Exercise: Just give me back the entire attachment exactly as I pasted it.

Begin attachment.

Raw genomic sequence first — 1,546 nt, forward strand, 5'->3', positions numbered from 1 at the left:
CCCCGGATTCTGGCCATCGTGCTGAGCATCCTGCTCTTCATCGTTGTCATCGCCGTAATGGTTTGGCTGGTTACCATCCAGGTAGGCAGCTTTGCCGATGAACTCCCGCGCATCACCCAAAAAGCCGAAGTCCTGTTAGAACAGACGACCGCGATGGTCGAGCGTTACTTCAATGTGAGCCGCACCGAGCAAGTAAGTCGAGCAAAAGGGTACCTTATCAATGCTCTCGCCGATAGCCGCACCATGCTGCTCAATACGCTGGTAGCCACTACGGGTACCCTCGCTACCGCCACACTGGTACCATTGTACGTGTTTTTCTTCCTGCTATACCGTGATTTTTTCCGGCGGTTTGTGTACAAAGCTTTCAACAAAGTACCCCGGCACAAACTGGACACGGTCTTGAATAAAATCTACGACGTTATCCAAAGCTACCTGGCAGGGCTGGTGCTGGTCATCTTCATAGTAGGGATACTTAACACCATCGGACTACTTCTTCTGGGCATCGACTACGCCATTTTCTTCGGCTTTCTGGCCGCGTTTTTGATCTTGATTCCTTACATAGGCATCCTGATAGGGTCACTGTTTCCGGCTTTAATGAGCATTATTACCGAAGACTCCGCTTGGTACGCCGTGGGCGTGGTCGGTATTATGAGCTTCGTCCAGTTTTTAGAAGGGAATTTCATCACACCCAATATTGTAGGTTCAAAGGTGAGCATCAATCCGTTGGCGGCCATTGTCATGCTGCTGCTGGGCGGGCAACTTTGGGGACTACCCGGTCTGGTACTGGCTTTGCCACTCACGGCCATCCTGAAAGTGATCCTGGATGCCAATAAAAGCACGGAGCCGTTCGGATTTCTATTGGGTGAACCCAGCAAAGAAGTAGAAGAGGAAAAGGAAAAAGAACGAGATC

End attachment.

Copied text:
Raw genomic sequence first — 1,546 nt, forward strand, 5'->3', positions numbered from 1 at the left:
CCCCGGATTCTGGCCATCGTGCTGAGCATCCTGCTCTTCATCGTTGTCATCGCCGTAATGGTTTGGCTGGTTACCATCCAGGTAGGCAGCTTTGCCGATGAACTCCCGCGCATCACCCAAAAAGCCGAAGTCCTGTTAGAACAGACGACCGCGATGGTCGAGCGTTACTTCAATGTGAGCCGCACCGAGCAAGTAAGTCGAGCAAAAGGGTACCTTATCAATGCTCTCGCCGATAGCCGCACCATGCTGCTCAATACGCTGGTAGCCACTACGGGTACCCTCGCTACCGCCACACTGGTACCATTGTACGTGTTTTTCTTCCTGCTATACCGTGATTTTTTCCGGCGGTTTGTGTACAAAGCTTTCAACAAAGTACCCCGGCACAAACTGGACACGGTCTTGAATAAAATCTACGACGTTATCCAAAGCTACCTGGCAGGGCTGGTGCTGGTCATCTTCATAGTAGGGATACTTAACACCATCGGACTACTTCTTCTGGGCATCGACTACGCCATTTTCTTCGGCTTTCTGGCCGCGTTTTTGATCTTGATTCCTTACATAGGCATCCTGATAGGGTCACTGTTTCCGGCTTTAATGAGCATTATTACCGAAGACTCCGCTTGGTACGCCGTGGGCGTGGTCGGTATTATGAGCTTCGTCCAGTTTTTAGAAGGGAATTTCATCACACCCAATATTGTAGGTTCAAAGGTGAGCATCAATCCGTTGGCGGCCATTGTCATGCTGCTGCTGGGCGGGCAACTTTGGGGACTACCCGGTCTGGTACTGGCTTTGCCACTCACGGCCATCCTGAAAGTGATCCTGGATGCCAATAAAAGCACGGAGCCGTTCGGATTTCTATTGGGTGAACCCAGCAAAGAAGTAGAAGAGGAAAAGGAAAAAGAACGAGATC